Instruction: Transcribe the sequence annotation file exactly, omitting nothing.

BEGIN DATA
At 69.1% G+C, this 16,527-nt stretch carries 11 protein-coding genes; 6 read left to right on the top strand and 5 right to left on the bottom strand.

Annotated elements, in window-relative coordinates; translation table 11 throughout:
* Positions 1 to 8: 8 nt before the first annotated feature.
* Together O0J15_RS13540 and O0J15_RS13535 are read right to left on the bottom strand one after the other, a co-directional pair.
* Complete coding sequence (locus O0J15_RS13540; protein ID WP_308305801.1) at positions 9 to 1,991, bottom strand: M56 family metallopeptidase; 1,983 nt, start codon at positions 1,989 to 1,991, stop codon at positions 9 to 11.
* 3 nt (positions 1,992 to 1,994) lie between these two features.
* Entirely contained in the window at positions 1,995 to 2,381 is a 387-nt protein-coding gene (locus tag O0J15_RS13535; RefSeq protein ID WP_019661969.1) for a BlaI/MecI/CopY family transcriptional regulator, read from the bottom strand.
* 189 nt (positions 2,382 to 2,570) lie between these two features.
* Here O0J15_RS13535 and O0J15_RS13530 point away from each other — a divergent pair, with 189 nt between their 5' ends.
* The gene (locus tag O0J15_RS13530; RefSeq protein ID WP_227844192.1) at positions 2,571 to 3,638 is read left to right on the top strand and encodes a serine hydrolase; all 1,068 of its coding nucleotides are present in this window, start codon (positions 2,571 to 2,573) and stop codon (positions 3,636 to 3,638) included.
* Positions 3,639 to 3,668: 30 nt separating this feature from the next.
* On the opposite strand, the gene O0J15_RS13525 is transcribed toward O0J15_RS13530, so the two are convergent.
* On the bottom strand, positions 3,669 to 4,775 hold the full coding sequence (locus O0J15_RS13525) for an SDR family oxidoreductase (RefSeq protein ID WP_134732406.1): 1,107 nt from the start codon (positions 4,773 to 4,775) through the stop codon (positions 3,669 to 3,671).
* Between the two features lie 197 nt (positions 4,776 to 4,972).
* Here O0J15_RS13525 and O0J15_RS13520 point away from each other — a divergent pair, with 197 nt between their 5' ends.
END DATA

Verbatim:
At 69.1% G+C, this 16,527-nt stretch carries 11 protein-coding genes; 6 read left to right on the top strand and 5 right to left on the bottom strand.

Annotated elements, in window-relative coordinates; translation table 11 throughout:
* Positions 1 to 8: 8 nt before the first annotated feature.
* Together O0J15_RS13540 and O0J15_RS13535 are read right to left on the bottom strand one after the other, a co-directional pair.
* Complete coding sequence (locus O0J15_RS13540; protein ID WP_308305801.1) at positions 9 to 1,991, bottom strand: M56 family metallopeptidase; 1,983 nt, start codon at positions 1,989 to 1,991, stop codon at positions 9 to 11.
* 3 nt (positions 1,992 to 1,994) lie between these two features.
* Entirely contained in the window at positions 1,995 to 2,381 is a 387-nt protein-coding gene (locus tag O0J15_RS13535; RefSeq protein ID WP_019661969.1) for a BlaI/MecI/CopY family transcriptional regulator, read from the bottom strand.
* 189 nt (positions 2,382 to 2,570) lie between these two features.
* Here O0J15_RS13535 and O0J15_RS13530 point away from each other — a divergent pair, with 189 nt between their 5' ends.
* The gene (locus tag O0J15_RS13530; RefSeq protein ID WP_227844192.1) at positions 2,571 to 3,638 is read left to right on the top strand and encodes a serine hydrolase; all 1,068 of its coding nucleotides are present in this window, start codon (positions 2,571 to 2,573) and stop codon (positions 3,636 to 3,638) included.
* Positions 3,639 to 3,668: 30 nt separating this feature from the next.
* On the opposite strand, the gene O0J15_RS13525 is transcribed toward O0J15_RS13530, so the two are convergent.
* On the bottom strand, positions 3,669 to 4,775 hold the full coding sequence (locus O0J15_RS13525) for an SDR family oxidoreductase (RefSeq protein ID WP_134732406.1): 1,107 nt from the start codon (positions 4,773 to 4,775) through the stop codon (positions 3,669 to 3,671).
* Between the two features lie 197 nt (positions 4,776 to 4,972).
* Here O0J15_RS13525 and O0J15_RS13520 point away from each other — a divergent pair, with 197 nt between their 5' ends.